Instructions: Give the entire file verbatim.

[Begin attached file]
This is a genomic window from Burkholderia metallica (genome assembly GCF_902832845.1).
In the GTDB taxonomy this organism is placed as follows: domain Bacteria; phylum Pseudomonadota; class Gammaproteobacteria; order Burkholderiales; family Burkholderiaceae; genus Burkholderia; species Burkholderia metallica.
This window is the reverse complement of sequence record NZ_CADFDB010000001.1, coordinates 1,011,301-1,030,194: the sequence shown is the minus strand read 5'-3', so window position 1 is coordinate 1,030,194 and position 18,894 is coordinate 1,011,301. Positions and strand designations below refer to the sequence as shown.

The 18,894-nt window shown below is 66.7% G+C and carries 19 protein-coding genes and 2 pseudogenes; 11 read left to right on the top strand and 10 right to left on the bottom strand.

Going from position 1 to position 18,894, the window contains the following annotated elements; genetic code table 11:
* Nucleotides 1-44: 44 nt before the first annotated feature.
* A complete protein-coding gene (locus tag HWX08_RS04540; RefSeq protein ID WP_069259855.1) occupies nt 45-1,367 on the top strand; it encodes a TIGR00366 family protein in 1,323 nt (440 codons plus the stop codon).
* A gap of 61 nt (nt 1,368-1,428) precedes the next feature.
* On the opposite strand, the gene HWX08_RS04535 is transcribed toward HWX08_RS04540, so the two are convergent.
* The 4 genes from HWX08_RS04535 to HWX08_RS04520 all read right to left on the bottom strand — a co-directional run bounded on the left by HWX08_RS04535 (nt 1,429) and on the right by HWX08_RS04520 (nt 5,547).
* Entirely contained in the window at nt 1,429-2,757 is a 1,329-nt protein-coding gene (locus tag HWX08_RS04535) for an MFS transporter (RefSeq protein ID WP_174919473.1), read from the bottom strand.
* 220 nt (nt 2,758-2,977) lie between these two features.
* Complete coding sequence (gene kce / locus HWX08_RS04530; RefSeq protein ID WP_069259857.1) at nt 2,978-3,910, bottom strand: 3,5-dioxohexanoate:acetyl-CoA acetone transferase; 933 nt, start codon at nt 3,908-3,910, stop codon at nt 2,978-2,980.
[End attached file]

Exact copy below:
This is a genomic window from Burkholderia metallica (genome assembly GCF_902832845.1).
In the GTDB taxonomy this organism is placed as follows: domain Bacteria; phylum Pseudomonadota; class Gammaproteobacteria; order Burkholderiales; family Burkholderiaceae; genus Burkholderia; species Burkholderia metallica.
This window is the reverse complement of sequence record NZ_CADFDB010000001.1, coordinates 1,011,301-1,030,194: the sequence shown is the minus strand read 5'-3', so window position 1 is coordinate 1,030,194 and position 18,894 is coordinate 1,011,301. Positions and strand designations below refer to the sequence as shown.

The 18,894-nt window shown below is 66.7% G+C and carries 19 protein-coding genes and 2 pseudogenes; 11 read left to right on the top strand and 10 right to left on the bottom strand.

Going from position 1 to position 18,894, the window contains the following annotated elements; genetic code table 11:
* Nucleotides 1-44: 44 nt before the first annotated feature.
* A complete protein-coding gene (locus tag HWX08_RS04540; RefSeq protein ID WP_069259855.1) occupies nt 45-1,367 on the top strand; it encodes a TIGR00366 family protein in 1,323 nt (440 codons plus the stop codon).
* A gap of 61 nt (nt 1,368-1,428) precedes the next feature.
* On the opposite strand, the gene HWX08_RS04535 is transcribed toward HWX08_RS04540, so the two are convergent.
* The 4 genes from HWX08_RS04535 to HWX08_RS04520 all read right to left on the bottom strand — a co-directional run bounded on the left by HWX08_RS04535 (nt 1,429) and on the right by HWX08_RS04520 (nt 5,547).
* Entirely contained in the window at nt 1,429-2,757 is a 1,329-nt protein-coding gene (locus tag HWX08_RS04535) for an MFS transporter (RefSeq protein ID WP_174919473.1), read from the bottom strand.
* 220 nt (nt 2,758-2,977) lie between these two features.
* Complete coding sequence (gene kce / locus HWX08_RS04530; RefSeq protein ID WP_069259857.1) at nt 2,978-3,910, bottom strand: 3,5-dioxohexanoate:acetyl-CoA acetone transferase; 933 nt, start codon at nt 3,908-3,910, stop codon at nt 2,978-2,980.